19 May 2011
I was speaking to the account manager for vendor A, at a client about 6 months ago. The client had a serious business challenge but unfortunately, as I saw it, there were no tools for the challenge in the account manager’s bag. However, I knew of a tool from another vendor, vendor B, that was spot-on to the problem. Vendor B had nothing competitive with vendor A. A “solution” using vendor A’s products would clearly be exorbitantly expensive for the client, risky, and a first-time-ever solution involving vendor A development staff. The client is midsize and has no capacity for such activity. So, I mentioned I would introduce this vendor B product to the client. It’s a client-centered approach and obviously we both want to see the client succeed so he was fully on board with the idea and even offered to arrange the meeting.
He went nuts at the idea and threatened to “ruin me” to the client. His language was extreme like that. He seemed prepared to give it all up for this cause – and I do mean give it all up. I was making sure I had enough distance in case he decided to lunge at me!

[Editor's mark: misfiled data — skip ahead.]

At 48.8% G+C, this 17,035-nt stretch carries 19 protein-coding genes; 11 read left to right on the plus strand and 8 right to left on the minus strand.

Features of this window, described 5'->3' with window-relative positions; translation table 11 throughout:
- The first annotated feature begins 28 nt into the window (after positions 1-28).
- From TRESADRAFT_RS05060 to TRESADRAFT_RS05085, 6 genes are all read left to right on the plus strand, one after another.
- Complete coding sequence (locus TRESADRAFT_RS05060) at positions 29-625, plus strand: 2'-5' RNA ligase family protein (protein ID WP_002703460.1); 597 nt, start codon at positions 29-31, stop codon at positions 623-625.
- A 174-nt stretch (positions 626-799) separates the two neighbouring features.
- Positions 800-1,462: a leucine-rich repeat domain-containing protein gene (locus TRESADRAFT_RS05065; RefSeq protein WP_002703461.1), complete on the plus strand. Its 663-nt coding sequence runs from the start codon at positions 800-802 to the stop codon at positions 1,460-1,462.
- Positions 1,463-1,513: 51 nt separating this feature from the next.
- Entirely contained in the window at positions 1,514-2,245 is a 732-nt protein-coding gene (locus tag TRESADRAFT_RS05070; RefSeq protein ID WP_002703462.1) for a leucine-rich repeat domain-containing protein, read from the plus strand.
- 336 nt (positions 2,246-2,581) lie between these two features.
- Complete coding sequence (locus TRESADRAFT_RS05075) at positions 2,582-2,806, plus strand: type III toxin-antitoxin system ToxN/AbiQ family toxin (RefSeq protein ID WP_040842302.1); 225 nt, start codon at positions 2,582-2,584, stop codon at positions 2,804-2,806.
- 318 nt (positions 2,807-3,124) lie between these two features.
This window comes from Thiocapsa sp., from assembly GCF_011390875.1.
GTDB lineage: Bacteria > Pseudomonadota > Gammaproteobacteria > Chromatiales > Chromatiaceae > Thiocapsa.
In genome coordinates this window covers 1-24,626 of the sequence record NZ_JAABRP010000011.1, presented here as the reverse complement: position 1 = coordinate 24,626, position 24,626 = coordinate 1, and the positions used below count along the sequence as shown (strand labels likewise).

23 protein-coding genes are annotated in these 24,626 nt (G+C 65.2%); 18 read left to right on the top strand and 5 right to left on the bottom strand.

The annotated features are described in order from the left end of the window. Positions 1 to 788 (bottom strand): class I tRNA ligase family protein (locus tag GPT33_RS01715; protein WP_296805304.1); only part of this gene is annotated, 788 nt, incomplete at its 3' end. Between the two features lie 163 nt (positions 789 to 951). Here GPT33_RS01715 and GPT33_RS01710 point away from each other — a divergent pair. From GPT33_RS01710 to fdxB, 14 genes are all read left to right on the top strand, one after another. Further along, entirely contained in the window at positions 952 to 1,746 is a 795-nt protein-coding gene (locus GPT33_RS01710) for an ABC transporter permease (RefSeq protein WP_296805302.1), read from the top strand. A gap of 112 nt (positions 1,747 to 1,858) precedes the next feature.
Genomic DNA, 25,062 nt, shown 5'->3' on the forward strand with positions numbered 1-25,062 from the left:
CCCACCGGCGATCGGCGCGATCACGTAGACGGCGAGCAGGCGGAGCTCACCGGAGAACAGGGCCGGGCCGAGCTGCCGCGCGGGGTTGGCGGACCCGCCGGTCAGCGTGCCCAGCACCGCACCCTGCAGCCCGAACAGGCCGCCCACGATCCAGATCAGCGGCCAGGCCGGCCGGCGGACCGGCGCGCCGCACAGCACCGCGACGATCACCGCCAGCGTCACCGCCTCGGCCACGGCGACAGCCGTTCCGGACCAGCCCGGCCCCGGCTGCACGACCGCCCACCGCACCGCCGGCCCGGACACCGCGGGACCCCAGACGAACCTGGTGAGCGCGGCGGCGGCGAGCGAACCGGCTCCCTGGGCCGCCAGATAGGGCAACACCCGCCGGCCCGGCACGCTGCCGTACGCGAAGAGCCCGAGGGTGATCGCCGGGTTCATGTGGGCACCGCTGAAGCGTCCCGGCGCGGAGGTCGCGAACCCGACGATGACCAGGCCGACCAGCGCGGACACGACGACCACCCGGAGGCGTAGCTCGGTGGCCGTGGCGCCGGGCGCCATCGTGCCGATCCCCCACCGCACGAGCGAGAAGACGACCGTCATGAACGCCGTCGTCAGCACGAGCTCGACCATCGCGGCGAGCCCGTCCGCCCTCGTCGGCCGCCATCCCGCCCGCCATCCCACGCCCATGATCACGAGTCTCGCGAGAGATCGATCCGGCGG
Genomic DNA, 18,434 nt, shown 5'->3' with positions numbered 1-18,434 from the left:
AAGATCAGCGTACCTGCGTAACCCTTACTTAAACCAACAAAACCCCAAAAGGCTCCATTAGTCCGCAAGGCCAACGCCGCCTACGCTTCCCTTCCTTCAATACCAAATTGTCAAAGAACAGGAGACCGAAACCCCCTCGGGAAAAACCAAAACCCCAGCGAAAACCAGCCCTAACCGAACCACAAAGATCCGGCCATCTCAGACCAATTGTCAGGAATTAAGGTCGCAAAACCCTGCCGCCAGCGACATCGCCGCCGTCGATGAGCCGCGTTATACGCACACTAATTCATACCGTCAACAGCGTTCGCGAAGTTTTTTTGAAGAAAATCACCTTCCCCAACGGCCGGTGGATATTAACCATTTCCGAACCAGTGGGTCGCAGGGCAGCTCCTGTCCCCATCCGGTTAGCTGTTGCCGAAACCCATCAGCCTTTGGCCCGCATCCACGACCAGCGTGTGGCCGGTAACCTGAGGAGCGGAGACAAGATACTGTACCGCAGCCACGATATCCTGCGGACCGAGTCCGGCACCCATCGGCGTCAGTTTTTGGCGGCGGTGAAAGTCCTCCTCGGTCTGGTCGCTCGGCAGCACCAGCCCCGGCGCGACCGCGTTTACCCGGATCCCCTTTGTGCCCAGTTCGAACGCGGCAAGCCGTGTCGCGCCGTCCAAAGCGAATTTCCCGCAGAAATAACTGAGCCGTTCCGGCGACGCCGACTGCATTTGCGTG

I talked him off the ledge and made him see my solution was a win-win for him and the client. If the client is unsuccessful, so is he, and the client needed the tool he didn’t have in order to succeed. There really was no way his solution would have worked. In a few months, it would have been ugly.
I’ll even go so far as to say this young account manager had not heard of such an approach before. And so it goes. A lot goes on behind the scenes that a client is not privileged to see. I would recommend a real consultative approach for account managers and I do see it quite frequently too.
It’s easy when the rep is carrying a full bag o’ software for a client’s narrow needs. When things get gray, that’s when the fun begins. And clients may have preferred vendors, but most have many – and consequently consider many choices when it comes time for software.
It’s a matter of knowing when to sell, not just how to sell that tiers account managers into different levels of success over the long run.